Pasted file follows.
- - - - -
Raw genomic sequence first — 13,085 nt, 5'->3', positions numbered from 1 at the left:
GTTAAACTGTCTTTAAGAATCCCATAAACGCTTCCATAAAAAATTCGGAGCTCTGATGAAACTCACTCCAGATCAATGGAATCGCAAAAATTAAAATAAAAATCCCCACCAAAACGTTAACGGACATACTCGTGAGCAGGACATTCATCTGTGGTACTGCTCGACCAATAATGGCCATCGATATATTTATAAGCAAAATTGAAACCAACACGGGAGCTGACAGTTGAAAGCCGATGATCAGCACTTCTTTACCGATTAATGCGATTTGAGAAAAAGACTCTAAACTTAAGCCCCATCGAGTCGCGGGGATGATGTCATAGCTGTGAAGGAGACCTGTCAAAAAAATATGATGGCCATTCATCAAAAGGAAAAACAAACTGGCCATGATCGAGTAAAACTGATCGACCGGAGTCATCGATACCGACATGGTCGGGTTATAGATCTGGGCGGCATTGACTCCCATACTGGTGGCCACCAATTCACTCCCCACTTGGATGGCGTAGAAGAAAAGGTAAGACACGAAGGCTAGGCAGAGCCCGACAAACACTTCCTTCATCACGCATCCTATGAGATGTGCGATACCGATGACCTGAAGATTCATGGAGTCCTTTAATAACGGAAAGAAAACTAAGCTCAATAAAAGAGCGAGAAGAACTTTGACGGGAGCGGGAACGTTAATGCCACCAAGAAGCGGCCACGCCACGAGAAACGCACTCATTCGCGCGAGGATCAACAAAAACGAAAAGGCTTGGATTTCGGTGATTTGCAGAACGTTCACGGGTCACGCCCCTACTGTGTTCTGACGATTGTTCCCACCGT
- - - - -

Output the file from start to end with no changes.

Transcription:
Raw genomic sequence first — 13,085 nt, 5'->3', positions numbered from 1 at the left:
GTTAAACTGTCTTTAAGAATCCCATAAACGCTTCCATAAAAAATTCGGAGCTCTGATGAAACTCACTCCAGATCAATGGAATCGCAAAAATTAAAATAAAAATCCCCACCAAAACGTTAACGGACATACTCGTGAGCAGGACATTCATCTGTGGTACTGCTCGACCAATAATGGCCATCGATATATTTATAAGCAAAATTGAAACCAACACGGGAGCTGACAGTTGAAAGCCGATGATCAGCACTTCTTTACCGATTAATGCGATTTGAGAAAAAGACTCTAAACTTAAGCCCCATCGAGTCGCGGGGATGATGTCATAGCTGTGAAGGAGACCTGTCAAAAAAATATGATGGCCATTCATCAAAAGGAAAAACAAACTGGCCATGATCGAGTAAAACTGATCGACCGGAGTCATCGATACCGACATGGTCGGGTTATAGATCTGGGCGGCATTGACTCCCATACTGGTGGCCACCAATTCACTCCCCACTTGGATGGCGTAGAAGAAAAGGTAAGACACGAAGGCTAGGCAGAGCCCGACAAACACTTCCTTCATCACGCATCCTATGAGATGTGCGATACCGATGACCTGAAGATTCATGGAGTCCTTTAATAACGGAAAGAAAACTAAGCTCAATAAAAGAGCGAGAAGAACTTTGACGGGAGCGGGAACGTTAATGCCACCAAGAAGCGGCCACGCCACGAGAAACGCACTCATTCGCGCGAGGATCAACAAAAACGAAAAGGCTTGGATTTCGGTGATTTGCAGAACGTTCACGGGTCACGCCCCTACTGTGTTCTGACGATTGTTCCCACCGT